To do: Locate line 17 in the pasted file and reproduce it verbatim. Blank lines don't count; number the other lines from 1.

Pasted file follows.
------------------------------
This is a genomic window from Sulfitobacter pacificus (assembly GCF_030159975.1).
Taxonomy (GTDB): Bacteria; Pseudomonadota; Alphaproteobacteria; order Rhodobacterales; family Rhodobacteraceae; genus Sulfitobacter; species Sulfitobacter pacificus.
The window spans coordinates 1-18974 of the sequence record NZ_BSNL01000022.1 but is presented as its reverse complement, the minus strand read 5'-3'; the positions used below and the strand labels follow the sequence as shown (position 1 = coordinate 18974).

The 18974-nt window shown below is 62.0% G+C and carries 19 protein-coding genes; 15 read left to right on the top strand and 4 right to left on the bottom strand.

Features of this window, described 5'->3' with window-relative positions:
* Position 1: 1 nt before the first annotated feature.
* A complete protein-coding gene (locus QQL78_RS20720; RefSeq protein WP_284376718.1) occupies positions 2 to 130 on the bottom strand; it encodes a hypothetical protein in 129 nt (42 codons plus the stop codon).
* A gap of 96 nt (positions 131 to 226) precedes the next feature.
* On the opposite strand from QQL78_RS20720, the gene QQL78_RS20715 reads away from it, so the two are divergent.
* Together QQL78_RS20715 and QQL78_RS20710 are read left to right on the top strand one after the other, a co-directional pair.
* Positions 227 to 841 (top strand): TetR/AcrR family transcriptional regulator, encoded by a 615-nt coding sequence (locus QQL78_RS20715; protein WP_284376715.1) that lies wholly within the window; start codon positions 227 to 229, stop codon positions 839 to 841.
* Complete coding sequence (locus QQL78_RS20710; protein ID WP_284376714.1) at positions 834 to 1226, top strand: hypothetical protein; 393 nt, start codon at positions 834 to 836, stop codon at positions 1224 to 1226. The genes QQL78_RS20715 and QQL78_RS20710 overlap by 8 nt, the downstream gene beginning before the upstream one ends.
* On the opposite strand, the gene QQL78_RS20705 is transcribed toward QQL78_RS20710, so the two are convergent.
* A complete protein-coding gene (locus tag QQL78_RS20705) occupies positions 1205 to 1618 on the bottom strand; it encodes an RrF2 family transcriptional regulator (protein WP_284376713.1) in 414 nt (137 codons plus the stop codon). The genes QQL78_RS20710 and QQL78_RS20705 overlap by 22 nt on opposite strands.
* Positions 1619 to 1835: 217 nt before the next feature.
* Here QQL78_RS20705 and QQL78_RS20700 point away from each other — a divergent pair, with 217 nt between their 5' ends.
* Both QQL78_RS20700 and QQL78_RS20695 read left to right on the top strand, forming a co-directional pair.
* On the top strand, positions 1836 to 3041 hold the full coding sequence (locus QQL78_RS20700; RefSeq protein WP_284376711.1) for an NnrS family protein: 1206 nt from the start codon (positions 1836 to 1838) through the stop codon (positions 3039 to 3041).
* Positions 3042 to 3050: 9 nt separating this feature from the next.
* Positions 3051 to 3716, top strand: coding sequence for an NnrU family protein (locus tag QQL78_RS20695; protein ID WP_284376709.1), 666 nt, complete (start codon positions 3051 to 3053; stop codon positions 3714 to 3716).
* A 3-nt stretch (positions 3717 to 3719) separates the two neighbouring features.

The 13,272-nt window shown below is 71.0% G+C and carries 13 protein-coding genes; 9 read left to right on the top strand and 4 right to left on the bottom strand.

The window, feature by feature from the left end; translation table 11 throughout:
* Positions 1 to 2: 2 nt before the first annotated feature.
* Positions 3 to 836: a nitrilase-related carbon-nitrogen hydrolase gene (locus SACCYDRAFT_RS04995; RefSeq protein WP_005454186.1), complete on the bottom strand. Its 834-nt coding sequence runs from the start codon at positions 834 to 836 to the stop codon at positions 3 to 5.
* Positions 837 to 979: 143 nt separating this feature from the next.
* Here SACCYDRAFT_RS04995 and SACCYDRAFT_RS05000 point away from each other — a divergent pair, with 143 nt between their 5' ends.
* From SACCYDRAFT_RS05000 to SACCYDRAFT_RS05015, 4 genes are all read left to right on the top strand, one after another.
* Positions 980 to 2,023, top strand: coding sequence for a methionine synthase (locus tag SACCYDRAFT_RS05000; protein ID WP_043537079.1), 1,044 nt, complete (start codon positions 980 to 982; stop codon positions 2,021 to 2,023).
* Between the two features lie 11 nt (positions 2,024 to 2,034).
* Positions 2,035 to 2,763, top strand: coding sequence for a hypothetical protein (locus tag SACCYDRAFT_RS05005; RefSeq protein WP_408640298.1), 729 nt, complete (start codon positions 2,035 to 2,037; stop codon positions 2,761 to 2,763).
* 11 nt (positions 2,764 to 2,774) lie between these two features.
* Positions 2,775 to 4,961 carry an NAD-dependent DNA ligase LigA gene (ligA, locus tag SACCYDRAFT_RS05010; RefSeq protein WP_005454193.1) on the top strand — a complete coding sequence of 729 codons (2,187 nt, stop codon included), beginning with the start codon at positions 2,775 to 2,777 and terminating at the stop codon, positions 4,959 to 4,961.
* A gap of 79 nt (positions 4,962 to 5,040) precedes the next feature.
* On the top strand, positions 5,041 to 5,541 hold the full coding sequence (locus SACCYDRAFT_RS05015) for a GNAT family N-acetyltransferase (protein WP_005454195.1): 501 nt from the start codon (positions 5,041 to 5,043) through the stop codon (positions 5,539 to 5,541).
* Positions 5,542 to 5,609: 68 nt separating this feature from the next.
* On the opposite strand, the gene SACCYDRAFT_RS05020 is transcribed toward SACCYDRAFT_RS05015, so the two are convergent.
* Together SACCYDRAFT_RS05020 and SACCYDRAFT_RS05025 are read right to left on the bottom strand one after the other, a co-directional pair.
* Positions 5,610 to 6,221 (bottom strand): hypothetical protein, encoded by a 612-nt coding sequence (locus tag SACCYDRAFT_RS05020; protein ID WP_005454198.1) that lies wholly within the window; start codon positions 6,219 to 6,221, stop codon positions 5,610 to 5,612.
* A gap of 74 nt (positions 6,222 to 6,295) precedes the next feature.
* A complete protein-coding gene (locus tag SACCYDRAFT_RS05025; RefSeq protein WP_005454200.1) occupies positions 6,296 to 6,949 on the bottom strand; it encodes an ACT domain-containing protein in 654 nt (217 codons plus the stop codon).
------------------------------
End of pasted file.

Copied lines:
* Both QQL78_RS20700 and QQL78_RS20695 read left to right on the top strand, forming a co-directional pair.